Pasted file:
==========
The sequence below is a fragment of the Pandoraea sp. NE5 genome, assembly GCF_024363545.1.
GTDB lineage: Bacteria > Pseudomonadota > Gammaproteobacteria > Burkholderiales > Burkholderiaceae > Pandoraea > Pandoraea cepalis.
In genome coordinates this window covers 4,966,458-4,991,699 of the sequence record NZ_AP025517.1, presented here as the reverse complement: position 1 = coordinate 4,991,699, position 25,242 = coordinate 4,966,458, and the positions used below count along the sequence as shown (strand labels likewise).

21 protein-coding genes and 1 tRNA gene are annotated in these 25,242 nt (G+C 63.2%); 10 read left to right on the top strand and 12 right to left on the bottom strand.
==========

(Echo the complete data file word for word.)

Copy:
The sequence below is a fragment of the Pandoraea sp. NE5 genome, assembly GCF_024363545.1.
GTDB lineage: Bacteria > Pseudomonadota > Gammaproteobacteria > Burkholderiales > Burkholderiaceae > Pandoraea > Pandoraea cepalis.
In genome coordinates this window covers 4,966,458-4,991,699 of the sequence record NZ_AP025517.1, presented here as the reverse complement: position 1 = coordinate 4,991,699, position 25,242 = coordinate 4,966,458, and the positions used below count along the sequence as shown (strand labels likewise).

21 protein-coding genes and 1 tRNA gene are annotated in these 25,242 nt (G+C 63.2%); 10 read left to right on the top strand and 12 right to left on the bottom strand.